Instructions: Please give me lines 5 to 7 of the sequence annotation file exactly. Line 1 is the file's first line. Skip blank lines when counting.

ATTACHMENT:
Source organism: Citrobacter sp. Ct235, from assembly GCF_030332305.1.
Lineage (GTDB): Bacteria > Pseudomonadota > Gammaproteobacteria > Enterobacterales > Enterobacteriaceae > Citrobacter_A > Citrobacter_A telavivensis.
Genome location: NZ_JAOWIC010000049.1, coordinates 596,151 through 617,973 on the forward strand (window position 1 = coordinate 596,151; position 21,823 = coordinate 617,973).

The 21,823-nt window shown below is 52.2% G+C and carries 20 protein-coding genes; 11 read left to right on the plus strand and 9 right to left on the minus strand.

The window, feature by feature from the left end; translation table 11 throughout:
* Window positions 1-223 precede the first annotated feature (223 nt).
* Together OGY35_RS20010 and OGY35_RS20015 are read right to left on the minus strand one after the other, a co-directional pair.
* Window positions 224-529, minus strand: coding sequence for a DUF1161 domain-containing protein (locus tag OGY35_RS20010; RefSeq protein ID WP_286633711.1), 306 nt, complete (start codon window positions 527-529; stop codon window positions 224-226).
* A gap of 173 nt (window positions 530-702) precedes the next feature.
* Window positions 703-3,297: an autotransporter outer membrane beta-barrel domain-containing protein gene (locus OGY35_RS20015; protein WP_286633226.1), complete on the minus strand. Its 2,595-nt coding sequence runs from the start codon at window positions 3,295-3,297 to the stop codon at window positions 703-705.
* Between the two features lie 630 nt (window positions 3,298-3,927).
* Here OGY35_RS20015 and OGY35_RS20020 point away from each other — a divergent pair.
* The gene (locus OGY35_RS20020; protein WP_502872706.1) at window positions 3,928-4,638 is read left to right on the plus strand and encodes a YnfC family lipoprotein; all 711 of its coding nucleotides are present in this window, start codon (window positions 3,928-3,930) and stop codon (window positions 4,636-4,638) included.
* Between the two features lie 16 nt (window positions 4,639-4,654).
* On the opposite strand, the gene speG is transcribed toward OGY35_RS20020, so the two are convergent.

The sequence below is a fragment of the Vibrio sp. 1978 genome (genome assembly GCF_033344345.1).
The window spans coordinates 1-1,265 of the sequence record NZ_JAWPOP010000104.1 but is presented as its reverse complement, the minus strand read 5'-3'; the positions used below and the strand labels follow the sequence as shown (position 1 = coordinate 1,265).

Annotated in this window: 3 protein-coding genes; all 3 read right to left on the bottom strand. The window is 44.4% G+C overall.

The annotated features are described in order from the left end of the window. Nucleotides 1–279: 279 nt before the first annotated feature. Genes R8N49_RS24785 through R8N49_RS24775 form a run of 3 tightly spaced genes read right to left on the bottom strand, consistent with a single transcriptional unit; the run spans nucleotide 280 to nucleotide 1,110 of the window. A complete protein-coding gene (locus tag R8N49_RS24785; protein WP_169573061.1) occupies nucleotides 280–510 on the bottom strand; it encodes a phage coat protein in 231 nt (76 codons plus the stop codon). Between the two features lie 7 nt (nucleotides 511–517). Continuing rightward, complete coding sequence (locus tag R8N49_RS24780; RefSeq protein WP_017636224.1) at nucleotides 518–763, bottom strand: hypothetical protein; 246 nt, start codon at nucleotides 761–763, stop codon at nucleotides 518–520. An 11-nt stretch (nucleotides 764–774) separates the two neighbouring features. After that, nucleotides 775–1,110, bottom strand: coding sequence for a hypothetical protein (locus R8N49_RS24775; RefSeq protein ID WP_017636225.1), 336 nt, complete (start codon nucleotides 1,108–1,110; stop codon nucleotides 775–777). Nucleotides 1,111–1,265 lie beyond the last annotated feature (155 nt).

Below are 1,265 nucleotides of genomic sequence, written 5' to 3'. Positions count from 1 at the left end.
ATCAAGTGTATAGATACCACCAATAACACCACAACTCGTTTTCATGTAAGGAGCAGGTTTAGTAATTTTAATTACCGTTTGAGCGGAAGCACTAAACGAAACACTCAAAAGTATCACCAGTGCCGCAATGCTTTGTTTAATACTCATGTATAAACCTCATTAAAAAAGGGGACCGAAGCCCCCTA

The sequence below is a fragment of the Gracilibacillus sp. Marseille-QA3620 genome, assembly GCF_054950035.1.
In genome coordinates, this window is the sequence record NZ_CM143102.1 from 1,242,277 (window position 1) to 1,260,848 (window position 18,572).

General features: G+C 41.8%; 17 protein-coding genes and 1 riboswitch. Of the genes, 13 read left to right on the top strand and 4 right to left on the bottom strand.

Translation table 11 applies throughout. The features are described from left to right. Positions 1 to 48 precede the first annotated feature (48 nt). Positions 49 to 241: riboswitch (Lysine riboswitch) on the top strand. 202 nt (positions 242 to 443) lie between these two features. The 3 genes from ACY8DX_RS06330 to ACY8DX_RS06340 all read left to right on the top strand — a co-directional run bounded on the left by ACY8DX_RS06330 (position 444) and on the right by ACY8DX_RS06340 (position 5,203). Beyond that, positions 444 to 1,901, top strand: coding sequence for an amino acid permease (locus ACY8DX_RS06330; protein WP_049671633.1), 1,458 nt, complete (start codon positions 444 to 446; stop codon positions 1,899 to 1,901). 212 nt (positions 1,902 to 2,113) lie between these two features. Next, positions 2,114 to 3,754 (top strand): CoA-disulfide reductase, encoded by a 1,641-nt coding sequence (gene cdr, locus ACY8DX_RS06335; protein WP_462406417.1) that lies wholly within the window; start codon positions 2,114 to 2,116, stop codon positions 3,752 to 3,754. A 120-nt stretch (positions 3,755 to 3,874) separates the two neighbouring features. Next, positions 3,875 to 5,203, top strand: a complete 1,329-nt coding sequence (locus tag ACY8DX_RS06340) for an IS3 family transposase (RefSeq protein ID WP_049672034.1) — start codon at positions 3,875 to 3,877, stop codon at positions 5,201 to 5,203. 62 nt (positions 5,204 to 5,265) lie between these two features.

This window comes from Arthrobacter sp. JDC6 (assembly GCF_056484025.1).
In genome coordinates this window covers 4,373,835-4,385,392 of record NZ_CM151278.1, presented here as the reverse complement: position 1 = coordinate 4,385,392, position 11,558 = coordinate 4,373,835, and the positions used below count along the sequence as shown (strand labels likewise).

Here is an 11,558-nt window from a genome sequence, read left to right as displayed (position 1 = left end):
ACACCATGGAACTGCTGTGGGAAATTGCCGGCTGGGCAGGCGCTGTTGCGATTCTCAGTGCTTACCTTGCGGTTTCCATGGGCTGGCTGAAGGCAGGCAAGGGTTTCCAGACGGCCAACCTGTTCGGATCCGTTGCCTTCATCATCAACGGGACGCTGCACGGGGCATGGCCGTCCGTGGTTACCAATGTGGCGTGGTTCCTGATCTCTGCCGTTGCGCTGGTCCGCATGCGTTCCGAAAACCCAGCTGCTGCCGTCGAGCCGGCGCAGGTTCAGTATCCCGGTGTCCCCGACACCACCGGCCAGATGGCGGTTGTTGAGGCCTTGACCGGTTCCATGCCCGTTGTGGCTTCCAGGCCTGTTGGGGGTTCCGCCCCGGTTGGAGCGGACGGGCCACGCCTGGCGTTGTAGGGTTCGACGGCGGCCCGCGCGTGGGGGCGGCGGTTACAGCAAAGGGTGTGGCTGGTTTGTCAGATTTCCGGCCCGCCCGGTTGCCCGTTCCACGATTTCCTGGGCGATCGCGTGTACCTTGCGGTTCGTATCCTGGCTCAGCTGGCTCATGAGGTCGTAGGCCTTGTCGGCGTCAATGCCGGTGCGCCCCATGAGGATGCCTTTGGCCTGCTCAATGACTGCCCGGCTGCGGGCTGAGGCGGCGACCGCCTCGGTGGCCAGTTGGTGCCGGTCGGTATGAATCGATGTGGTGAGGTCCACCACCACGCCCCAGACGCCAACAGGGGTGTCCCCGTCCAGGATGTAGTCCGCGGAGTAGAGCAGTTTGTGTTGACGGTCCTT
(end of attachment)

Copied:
The window, feature by feature from the left end; translation table 11 throughout:
* Window positions 1-223 precede the first annotated feature (223 nt).
* Together OGY35_RS20010 and OGY35_RS20015 are read right to left on the minus strand one after the other, a co-directional pair.